Corn: July corn jumped 17 1/4 cents to $6.96 3/4 and December rose 17 1/2 cents $5.80 1/2. The market turned in a positive price performance today despite U.S. planting jumping 29 points to 46% complete as of May 2 and 10 points ahead of the prior five-year average. Farmers in Iowa planted 49% of their intended corn acres last week and planting jumped 43 points in Minnesota and 36 points in Nebraska. However, emergence was reported just 8%, 1 point below the five-year average and cold temperatures this week will further slow development. The bulls’ focus is on the deteriorating Brazil crop that is getting smaller each day from the drought that grips about 60% of the production region with little relief in sight the next 30 days. Nearby crude oil futures rose to a seven-week, as it approached $66 per barrel. Ethanol futures touched the highest since 2014. Ethanol exports in March rose 31% from February with shipments to China accounting for 36% of the total and the second-largest monthly export to China. Yesterday, USDA said corn use for ethanol production rose to 420 million bu., up from 411.8 million bu. a year ago.
Soybeans: July soybeans rose 14 1/4 cents at $15.85 1/4 a bushel today. Prices closed near mid-range today. July soybean meal closed up $6.40 at $421.50 today and nearer the session high. July soybean oil futures hit another contract high today and closed up 52 points at 63.58 cents. Soybeans continue to be supported by the surging corn market—both cash and futures. The expected very tight world supply and demand balance for soybeans has also put a floor under futures prices. There is some concern over reduced vegetable oil demand in India due to a surge in coronavirus cases. USDA Monday evening reported U.S. soybean planting was 24% complete as of Sunday, slightly below a poll average estimate of 25% but still moving ahead at a fast clip. November futures have been supported by the more than $2.00 discount traded to nearby May futures.
Wheat: July SRW futures rose 8 3/4 cents to $7.26 3/4, July HRW gained 10 3/4 cents to $6.99 1/4 and July spring wheat was up 9 1/2 cents to $7.68 1/4. Prices are largely following the soaring corn prices as they boost demand for wheat in feed rations around the world. U.S. wheat remains uncompetitive on the world export market and European traders are getting more aggressive on offers for new-crop delivery. Meanwhile, U.S. winter wheat crop ratings are eroding on the dryness. The U.S. winter wheat crop is pegged at 48% “good” and “excellent”, down from 49% last week and 55% a year ago. Regional showers will impact pockets of Kansas, Nebraska, and South Dakota in the next two weeks. Soil moisture erosion will continue across the remainder of the Plains. Drought expansion also continues across the Pacific Northwest into mid-May. U.S. spring wheat planting was 49% complete as of Sunday, up from 27% last year and 32% on average the past five years.
Cotton: Cotton futures got off to a firmer start, but quickly turned lower. Futures settled 14 to 104 points lower, with nearby contracts leading losses. Cotton futures have consolidated in recent days, with concerns about China giving the market a negative bias today. Stocks and financial markets retreated this morning in response to headlines that a Chinese military aircraft flew over Taiwan airspace. And relations between Europe and China appear to be deteriorating. On the other hand, strong economic growth prospects for the U.S. should boost demand for the fiber at a time when restrictions on cotton from Xinjiang have tightened global cotton stocks.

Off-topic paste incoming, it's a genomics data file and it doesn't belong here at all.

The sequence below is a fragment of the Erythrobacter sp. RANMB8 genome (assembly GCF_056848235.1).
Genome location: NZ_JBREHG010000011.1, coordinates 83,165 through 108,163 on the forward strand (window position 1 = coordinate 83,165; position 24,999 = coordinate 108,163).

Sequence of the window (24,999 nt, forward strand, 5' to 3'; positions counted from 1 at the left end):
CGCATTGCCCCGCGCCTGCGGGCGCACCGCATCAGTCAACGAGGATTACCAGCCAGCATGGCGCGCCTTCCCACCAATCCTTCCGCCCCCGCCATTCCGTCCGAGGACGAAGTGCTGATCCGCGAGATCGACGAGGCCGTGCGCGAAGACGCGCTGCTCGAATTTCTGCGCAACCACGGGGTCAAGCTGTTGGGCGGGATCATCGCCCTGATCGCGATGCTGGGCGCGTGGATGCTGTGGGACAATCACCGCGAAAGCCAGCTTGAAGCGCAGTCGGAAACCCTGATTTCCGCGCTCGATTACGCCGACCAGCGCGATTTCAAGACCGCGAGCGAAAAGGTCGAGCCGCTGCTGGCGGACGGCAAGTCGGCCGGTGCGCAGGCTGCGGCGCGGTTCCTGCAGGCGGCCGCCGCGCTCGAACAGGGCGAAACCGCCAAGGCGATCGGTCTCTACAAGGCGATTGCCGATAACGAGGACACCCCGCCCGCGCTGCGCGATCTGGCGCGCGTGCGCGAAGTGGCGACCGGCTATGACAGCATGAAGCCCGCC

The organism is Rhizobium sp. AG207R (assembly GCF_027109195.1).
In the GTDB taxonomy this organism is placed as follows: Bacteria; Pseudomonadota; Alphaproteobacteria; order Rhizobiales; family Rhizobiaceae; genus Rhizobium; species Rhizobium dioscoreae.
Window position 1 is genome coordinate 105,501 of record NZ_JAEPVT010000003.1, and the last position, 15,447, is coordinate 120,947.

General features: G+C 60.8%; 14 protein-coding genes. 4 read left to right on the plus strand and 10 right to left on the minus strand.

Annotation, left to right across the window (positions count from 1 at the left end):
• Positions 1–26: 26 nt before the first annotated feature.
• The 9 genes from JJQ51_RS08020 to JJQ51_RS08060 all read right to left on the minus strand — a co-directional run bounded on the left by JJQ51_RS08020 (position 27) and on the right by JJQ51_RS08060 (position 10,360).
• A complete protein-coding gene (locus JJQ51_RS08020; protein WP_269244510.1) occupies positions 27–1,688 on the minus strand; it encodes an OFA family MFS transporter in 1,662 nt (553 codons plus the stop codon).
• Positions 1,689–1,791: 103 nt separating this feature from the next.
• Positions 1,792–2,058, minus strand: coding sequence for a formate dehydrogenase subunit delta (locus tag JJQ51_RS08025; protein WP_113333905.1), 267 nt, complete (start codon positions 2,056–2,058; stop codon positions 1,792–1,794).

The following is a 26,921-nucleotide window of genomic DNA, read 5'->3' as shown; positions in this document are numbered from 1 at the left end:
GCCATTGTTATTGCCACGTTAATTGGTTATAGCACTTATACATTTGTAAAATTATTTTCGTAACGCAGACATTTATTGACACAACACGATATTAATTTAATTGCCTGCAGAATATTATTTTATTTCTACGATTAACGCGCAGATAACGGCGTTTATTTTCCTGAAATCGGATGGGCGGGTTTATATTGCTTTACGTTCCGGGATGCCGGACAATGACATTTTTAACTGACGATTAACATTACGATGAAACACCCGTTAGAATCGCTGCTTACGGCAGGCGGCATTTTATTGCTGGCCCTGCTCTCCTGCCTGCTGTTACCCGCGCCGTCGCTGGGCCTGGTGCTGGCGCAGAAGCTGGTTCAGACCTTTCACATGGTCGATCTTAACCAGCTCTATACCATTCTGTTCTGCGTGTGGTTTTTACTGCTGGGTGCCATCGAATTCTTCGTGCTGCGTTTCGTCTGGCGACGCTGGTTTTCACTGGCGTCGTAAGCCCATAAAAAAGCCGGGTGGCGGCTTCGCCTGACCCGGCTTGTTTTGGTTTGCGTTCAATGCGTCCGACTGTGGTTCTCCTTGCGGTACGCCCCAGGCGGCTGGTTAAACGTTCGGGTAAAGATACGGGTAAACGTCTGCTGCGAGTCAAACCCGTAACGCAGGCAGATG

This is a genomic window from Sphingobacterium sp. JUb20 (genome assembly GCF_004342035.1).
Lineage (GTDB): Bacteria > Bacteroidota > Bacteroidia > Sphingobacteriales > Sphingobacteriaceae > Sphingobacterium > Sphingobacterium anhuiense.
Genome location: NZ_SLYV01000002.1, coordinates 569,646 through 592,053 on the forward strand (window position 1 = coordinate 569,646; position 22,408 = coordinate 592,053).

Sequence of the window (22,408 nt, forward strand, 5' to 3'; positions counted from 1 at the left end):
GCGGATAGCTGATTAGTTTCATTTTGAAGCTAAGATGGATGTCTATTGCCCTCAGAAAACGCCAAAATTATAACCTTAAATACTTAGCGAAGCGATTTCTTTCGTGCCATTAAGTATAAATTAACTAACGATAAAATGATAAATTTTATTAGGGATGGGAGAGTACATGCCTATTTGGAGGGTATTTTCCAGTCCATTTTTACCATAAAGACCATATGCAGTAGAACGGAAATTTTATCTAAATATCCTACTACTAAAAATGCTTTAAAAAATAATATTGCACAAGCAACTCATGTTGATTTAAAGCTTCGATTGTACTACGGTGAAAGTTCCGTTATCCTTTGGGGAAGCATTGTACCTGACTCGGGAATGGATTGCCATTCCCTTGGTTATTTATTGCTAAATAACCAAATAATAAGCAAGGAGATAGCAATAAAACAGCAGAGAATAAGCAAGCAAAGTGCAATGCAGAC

Hogs: June lean hogs closed up $0.90 at $113.55 today, near the session high after hitting another contract high. The bull market run in lean hog futures rolls higher. June lean hog futures today traded and closed higher than June live cattle futures, which suggests the hog futures are over-extended to the upside. Still, the recent solid rebound in hog futures from the June reaction lows is a sign hog futures prices may not peak until later this month. Today’s national direct average hog price was up a solid $3.46. May futures hold around a $4 premium to the CME lean hog index, with June futures around $6 above the index, suggesting prices have already anticipated further cash market strength. Cash must lead futures rallies. The rally in cash markets is pinching packer margins to levels not seen since three new plants came online in 2017.
Cattle: Live cattle futures finished 90 cents to $2.275 lower through the December contract as the front-month June contract led losses. Feeder cattle futures ended $3.30 to $3.625 lower. June live cattle futures hit sell stops below key support levels, triggering active fund long liquidation. As of April 27, managed money accounts were net long 50,655 live cattle futures contracts. While that number has been trimmed since then, funds are still net long the market, meaning more liquidation is possible. But front-month futures are now around $6 below the cash market, and June live cattle finished at a slight discount to June lean hog futures. Both those signal cattle futures are well undervalued and due for a significant upside correction, though it may take the cash market turning higher before funds exit liquidation mode.